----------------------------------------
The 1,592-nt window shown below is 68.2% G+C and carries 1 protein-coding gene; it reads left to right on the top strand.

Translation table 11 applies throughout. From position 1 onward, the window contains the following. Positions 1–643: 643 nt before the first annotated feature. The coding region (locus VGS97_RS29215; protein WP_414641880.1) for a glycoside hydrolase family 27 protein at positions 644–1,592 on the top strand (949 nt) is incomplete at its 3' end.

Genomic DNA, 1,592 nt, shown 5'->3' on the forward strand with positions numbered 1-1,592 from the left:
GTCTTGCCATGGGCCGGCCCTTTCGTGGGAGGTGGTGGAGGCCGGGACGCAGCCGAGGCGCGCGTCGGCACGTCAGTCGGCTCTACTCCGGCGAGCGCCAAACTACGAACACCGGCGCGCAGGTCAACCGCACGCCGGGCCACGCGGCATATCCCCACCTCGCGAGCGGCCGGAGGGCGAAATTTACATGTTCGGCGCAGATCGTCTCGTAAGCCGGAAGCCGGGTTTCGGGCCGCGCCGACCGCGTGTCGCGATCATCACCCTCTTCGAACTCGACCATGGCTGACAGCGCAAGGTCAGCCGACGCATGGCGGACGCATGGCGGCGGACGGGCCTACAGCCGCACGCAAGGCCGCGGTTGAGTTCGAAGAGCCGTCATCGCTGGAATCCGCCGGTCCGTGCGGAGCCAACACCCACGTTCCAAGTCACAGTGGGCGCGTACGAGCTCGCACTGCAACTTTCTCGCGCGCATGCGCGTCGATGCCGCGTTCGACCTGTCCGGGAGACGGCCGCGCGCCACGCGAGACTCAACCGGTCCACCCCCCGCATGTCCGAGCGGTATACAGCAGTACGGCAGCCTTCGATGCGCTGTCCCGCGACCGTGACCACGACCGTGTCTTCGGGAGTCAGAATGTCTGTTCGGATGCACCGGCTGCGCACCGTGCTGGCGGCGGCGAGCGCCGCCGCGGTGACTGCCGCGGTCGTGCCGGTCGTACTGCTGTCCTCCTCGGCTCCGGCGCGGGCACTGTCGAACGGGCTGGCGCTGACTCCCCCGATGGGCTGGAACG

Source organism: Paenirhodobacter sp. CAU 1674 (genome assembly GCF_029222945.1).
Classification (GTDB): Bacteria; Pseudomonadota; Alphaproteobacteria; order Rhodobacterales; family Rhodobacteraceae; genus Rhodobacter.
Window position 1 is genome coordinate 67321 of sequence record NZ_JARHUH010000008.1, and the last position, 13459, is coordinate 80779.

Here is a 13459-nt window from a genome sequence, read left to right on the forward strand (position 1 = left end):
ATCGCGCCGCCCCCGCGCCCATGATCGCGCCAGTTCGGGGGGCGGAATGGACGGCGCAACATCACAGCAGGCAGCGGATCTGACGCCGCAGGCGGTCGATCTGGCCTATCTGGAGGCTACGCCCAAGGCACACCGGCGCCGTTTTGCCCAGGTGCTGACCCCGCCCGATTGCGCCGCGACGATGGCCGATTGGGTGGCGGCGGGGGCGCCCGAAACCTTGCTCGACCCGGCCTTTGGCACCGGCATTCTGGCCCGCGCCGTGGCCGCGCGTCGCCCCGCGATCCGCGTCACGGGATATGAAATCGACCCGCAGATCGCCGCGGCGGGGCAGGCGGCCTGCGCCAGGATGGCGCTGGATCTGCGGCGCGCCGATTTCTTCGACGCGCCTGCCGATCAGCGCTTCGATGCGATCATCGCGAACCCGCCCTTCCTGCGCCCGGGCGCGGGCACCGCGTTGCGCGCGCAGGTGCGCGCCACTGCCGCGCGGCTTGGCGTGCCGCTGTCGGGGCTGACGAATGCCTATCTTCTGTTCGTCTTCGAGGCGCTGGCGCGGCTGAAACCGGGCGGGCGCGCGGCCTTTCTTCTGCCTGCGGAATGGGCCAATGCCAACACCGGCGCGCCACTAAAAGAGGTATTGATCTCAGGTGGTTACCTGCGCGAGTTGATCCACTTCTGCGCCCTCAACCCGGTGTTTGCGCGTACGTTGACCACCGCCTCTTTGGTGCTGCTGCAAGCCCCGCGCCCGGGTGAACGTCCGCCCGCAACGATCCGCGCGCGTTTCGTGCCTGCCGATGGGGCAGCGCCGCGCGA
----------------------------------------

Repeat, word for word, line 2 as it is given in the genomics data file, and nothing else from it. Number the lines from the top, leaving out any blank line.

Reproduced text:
Translation table 11 applies throughout. From position 1 onward, the window contains the following. Positions 1–643: 643 nt before the first annotated feature. The coding region (locus VGS97_RS29215; protein WP_414641880.1) for a glycoside hydrolase family 27 protein at positions 644–1,592 on the top strand (949 nt) is incomplete at its 3' end.